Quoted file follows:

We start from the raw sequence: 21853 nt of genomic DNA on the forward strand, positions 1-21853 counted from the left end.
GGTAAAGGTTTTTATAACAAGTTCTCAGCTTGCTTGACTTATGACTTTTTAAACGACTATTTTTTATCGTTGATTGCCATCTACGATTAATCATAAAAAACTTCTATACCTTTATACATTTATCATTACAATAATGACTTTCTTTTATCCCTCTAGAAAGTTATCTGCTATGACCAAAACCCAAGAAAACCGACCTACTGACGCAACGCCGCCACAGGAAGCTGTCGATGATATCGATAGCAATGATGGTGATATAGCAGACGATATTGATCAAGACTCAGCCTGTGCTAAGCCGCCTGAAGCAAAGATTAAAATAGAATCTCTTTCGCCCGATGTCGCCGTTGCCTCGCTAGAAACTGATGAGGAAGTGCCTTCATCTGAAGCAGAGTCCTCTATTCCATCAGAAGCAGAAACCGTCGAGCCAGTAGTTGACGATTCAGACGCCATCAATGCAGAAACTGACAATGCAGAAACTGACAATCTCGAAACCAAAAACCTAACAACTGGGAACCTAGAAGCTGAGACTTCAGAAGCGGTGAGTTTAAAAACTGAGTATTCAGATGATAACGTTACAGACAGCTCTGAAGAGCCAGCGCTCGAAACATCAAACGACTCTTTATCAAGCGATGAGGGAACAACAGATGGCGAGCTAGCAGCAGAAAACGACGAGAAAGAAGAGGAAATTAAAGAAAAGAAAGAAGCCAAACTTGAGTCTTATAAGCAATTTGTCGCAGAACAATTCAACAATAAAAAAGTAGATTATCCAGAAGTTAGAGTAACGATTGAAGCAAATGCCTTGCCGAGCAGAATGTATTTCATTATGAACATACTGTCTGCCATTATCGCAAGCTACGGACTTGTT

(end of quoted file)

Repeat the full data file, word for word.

We start from the raw sequence: 21853 nt of genomic DNA on the forward strand, positions 1-21853 counted from the left end.
GGTAAAGGTTTTTATAACAAGTTCTCAGCTTGCTTGACTTATGACTTTTTAAACGACTATTTTTTATCGTTGATTGCCATCTACGATTAATCATAAAAAACTTCTATACCTTTATACATTTATCATTACAATAATGACTTTCTTTTATCCCTCTAGAAAGTTATCTGCTATGACCAAAACCCAAGAAAACCGACCTACTGACGCAACGCCGCCACAGGAAGCTGTCGATGATATCGATAGCAATGATGGTGATATAGCAGACGATATTGATCAAGACTCAGCCTGTGCTAAGCCGCCTGAAGCAAAGATTAAAATAGAATCTCTTTCGCCCGATGTCGCCGTTGCCTCGCTAGAAACTGATGAGGAAGTGCCTTCATCTGAAGCAGAGTCCTCTATTCCATCAGAAGCAGAAACCGTCGAGCCAGTAGTTGACGATTCAGACGCCATCAATGCAGAAACTGACAATGCAGAAACTGACAATCTCGAAACCAAAAACCTAACAACTGGGAACCTAGAAGCTGAGACTTCAGAAGCGGTGAGTTTAAAAACTGAGTATTCAGATGATAACGTTACAGACAGCTCTGAAGAGCCAGCGCTCGAAACATCAAACGACTCTTTATCAAGCGATGAGGGAACAACAGATGGCGAGCTAGCAGCAGAAAACGACGAGAAAGAAGAGGAAATTAAAGAAAAGAAAGAAGCCAAACTTGAGTCTTATAAGCAATTTGTCGCAGAACAATTCAACAATAAAAAAGTAGATTATCCAGAAGTTAGAGTAACGATTGAAGCAAATGCCTTGCCGAGCAGAATGTATTTCATTATGAACATACTGTCTGCCATTATCGCAAGCTACGGACTTGTT